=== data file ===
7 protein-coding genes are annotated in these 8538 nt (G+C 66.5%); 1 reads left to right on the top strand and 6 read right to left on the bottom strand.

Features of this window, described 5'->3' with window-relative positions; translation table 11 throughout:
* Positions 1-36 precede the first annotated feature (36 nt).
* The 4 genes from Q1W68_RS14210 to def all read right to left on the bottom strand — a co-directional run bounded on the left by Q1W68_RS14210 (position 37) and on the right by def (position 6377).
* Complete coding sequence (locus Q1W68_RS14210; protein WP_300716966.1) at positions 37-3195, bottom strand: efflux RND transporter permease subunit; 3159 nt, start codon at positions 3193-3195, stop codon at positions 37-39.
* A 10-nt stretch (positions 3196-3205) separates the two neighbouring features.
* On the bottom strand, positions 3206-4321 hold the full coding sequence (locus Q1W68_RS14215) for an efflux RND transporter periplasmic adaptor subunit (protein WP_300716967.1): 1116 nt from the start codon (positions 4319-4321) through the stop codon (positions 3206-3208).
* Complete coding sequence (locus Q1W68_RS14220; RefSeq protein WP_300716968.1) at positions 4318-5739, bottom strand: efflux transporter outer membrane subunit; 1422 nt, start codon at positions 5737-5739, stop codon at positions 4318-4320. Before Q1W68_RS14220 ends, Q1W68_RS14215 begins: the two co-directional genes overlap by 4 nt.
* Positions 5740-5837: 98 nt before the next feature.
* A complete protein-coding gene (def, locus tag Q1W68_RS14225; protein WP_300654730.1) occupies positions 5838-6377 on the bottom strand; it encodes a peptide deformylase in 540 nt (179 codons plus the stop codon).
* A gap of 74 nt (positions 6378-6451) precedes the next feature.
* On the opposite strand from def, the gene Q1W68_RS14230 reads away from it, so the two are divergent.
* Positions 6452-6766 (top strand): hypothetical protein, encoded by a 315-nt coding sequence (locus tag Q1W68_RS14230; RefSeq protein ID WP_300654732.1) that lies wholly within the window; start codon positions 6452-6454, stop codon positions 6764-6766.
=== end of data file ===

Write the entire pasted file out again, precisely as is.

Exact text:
7 protein-coding genes are annotated in these 8538 nt (G+C 66.5%); 1 reads left to right on the top strand and 6 read right to left on the bottom strand.

Features of this window, described 5'->3' with window-relative positions; translation table 11 throughout:
* Positions 1-36 precede the first annotated feature (36 nt).
* The 4 genes from Q1W68_RS14210 to def all read right to left on the bottom strand — a co-directional run bounded on the left by Q1W68_RS14210 (position 37) and on the right by def (position 6377).
* Complete coding sequence (locus Q1W68_RS14210; protein WP_300716966.1) at positions 37-3195, bottom strand: efflux RND transporter permease subunit; 3159 nt, start codon at positions 3193-3195, stop codon at positions 37-39.
* A 10-nt stretch (positions 3196-3205) separates the two neighbouring features.
* On the bottom strand, positions 3206-4321 hold the full coding sequence (locus Q1W68_RS14215) for an efflux RND transporter periplasmic adaptor subunit (protein WP_300716967.1): 1116 nt from the start codon (positions 4319-4321) through the stop codon (positions 3206-3208).
* Complete coding sequence (locus Q1W68_RS14220; RefSeq protein WP_300716968.1) at positions 4318-5739, bottom strand: efflux transporter outer membrane subunit; 1422 nt, start codon at positions 5737-5739, stop codon at positions 4318-4320. Before Q1W68_RS14220 ends, Q1W68_RS14215 begins: the two co-directional genes overlap by 4 nt.
* Positions 5740-5837: 98 nt before the next feature.
* A complete protein-coding gene (def, locus tag Q1W68_RS14225; protein WP_300654730.1) occupies positions 5838-6377 on the bottom strand; it encodes a peptide deformylase in 540 nt (179 codons plus the stop codon).
* A gap of 74 nt (positions 6378-6451) precedes the next feature.
* On the opposite strand from def, the gene Q1W68_RS14230 reads away from it, so the two are divergent.
* Positions 6452-6766 (top strand): hypothetical protein, encoded by a 315-nt coding sequence (locus tag Q1W68_RS14230; RefSeq protein ID WP_300654732.1) that lies wholly within the window; start codon positions 6452-6454, stop codon positions 6764-6766.